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A new report produced with support from the United States Agency for International Development, Smart Scaling for Social Change Organizations, looks at how One Acre Fund has maintained its expansion pace, the challenges it encountered, and criteria it sets for deciding how and where to grow. Sarah LaHaye, One Acre Fund’s business development director responsible for global government partnerships, recently had a discussion with Karlee Silver, the co-CEO of Grand Challenges Canada, about how nonprofits can achieve transformative impact through scale. Part of their conversation is below.
Karlee Silver: Serving 1 million farmers is an exciting milestone. What have been the key drivers of One Acre Fund’s growth, and what advice would you give to other nonprofits seeking to grow?
Sarah LaHaye: There are several lessons we’ve learned over the years, after getting a few things right and many things wrong. The first piece of advice we would give would be to consistently focus on your customer. One Acre Fund has the motto of “Farmers First” because we believe that farmers stand at the center of three of humanity’s greatest challenges: poverty, hunger, and the environment. We commit to putting farmers first in a number of ways. Nearly all of our staff, from leadership to front-line field officers, lives in rural areas where we interact with our customers daily. This gives us insight into what farmers value, and helps us tailor our services to meet their needs. When you provide products and services that your customers genuinely want, then demand increases naturally, helping facilitate program growth year after year.
Secondly, it is extremely important that scale-minded organizations invest in people. We not only want to hire the best team possible to serve our clients, but we also try to help our staff grow professionally and develop a strong sense of ownership over what they do, so that they continue to be inspired by their work and want to stay with us for the long term. Looking back, we made some early mistakes with our approach to hiring, particularly when it comes to diversity. Diverse teams make better decisions, and they create better end-outcomes for the people we serve. We are fully committed to developing the rising leaders in our ranks, and in the coming years we expect our senior leadership will better reflect the communities we serve.
Karlee Silver: How is the COVID-19 pandemic affecting One Acre Fund and its plans for growth?
Sarah LaHaye: Like people and organizations everywhere, One Acre Fund and the farmers we serve are affected by the COVID-19 global pandemic. We still expect to grow this year, but at a somewhat slower pace.
Farmers face challenges on two fronts. First, rural Africa does not have strong infrastructure to deal with a health crisis, so we are doing everything we can to prevent the disease from spreading. This includes making mass deliveries of soap and providing training on things like social distancing and building hand-washing stations in areas without piped water. Secondly, farmers are under intense financial pressure, as shutdowns limit their ability to sell crops in markets and make income through casual labor. We do expect this will affect our growth; because One Acre Fund provides farm inputs on credit, some families may have difficulty repaying their loans, or they may be reluctant to take on new loans next year. The season is ongoing, so we don’t know yet exactly how things will play out, but we are exploring ways to ensure farmers can re-enroll with us, perhaps through loan deferments or donor support.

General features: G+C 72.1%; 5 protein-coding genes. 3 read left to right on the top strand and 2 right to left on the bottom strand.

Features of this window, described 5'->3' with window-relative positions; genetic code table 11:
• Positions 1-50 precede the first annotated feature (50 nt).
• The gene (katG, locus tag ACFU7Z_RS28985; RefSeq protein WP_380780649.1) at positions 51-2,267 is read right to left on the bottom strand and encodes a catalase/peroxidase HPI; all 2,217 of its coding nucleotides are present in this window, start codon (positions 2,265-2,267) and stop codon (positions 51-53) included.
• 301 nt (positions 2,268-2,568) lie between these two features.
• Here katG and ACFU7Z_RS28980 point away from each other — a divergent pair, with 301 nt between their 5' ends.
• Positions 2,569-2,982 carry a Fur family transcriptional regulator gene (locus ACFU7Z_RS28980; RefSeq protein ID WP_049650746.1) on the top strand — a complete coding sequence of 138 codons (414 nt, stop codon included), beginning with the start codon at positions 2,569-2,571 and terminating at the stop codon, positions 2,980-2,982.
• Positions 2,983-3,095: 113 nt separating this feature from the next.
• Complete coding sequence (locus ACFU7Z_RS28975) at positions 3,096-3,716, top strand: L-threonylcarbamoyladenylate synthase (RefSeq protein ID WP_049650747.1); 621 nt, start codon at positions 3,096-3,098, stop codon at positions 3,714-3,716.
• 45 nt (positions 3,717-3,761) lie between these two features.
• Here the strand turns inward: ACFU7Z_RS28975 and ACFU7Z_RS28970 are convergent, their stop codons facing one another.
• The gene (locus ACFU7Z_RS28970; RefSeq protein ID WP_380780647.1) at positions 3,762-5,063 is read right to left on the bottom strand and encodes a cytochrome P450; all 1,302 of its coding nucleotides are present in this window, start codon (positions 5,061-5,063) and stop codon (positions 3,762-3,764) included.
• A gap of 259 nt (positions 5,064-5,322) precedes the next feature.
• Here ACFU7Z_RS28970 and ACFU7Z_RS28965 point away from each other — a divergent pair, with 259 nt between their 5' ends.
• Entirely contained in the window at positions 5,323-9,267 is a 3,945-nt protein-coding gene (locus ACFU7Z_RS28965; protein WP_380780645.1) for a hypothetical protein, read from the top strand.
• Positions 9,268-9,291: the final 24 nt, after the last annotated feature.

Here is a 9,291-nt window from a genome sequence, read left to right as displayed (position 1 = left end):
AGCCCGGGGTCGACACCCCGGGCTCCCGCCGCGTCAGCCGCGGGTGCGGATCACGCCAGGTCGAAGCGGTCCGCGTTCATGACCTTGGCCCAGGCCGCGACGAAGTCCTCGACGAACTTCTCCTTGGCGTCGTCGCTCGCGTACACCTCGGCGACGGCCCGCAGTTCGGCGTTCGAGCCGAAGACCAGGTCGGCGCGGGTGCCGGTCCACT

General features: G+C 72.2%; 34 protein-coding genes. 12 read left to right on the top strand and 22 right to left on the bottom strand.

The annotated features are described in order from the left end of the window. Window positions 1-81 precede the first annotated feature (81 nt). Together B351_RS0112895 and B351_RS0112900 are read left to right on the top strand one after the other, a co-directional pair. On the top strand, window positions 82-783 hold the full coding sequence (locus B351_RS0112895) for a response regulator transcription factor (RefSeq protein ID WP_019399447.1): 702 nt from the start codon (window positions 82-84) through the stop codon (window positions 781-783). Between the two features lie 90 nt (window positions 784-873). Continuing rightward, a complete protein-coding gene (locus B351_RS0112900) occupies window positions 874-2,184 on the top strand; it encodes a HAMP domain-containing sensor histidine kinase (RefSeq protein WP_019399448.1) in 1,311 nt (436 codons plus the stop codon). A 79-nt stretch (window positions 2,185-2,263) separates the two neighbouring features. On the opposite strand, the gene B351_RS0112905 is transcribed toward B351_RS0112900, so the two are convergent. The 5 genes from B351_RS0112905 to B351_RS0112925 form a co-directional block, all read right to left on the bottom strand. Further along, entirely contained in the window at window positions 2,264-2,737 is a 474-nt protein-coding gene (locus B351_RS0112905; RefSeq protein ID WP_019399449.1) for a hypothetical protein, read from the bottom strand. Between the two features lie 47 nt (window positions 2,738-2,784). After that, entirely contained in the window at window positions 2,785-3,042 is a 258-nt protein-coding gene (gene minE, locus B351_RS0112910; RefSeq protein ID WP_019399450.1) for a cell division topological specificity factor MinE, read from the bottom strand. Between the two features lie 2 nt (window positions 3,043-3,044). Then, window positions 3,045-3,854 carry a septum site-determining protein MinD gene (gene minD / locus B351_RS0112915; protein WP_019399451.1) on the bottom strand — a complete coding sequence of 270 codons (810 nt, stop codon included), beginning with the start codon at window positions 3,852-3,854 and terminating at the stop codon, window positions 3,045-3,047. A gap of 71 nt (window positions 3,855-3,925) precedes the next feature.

Karlee Silver: Looking more broadly at your scale journey over the past several years, what other challenges have you faced, with respect to scale? How did you adjust your program to address these issues?
Sarah LaHaye: Maintaining focus is essential for scale, as it enables you to build expertise and relationships in a certain area, but at the same time, you have to look out for blind spots. One Acre Fund focuses almost exclusively on agriculture, and within that, we have historically supported staple crops – primarily maize. When we’ve missed our scale targets in recent years, it has been mainly because of external factors such as extreme weather and crop diseases that disproportionately affect staple crops. We probably could have done more earlier to keep up with climate shocks. Now, we are working hard to diversify our crop offerings beyond maize, to help farmers become more resilient. This is again why listening to your customer is so important – it helps you remain in sync when needs change.
Karlee Silver: What comes next? Where do you see One Acre Fund in the next 10 years?
Sarah LaHaye: One million farmers is an exciting milestone, but we’re mindful of the fact that it still only represents about 2 percent of the current need in Sub-Saharan Africa, where we estimate 50 million families could benefit from our program. Hunger and extreme poverty are still huge issues in the countries where we work, so we see 1 million farmers as a foundation to build from, not as an end achievement in itself. Our goal now is to build upon our current momentum. Today, we are looking ahead to the next 10 million families we hope to serve by 2030 – 4 million through our core program and 6 million through partnerships with governments and the private sector.
The magnitude of social problems facing the world today require bold, scalable solutions. We are extremely glad to see initiatives like the Million Lives Club that promote scale, because addressing global poverty is ultimately going to be a question of how organizations can bring impactful solutions to the most people. We are inspired both by the hard work of our peers and the farm families we serve, and we continue to explore new innovations and partnerships that will help us expand our reach in years to come.
Images provided by the One Acre Fund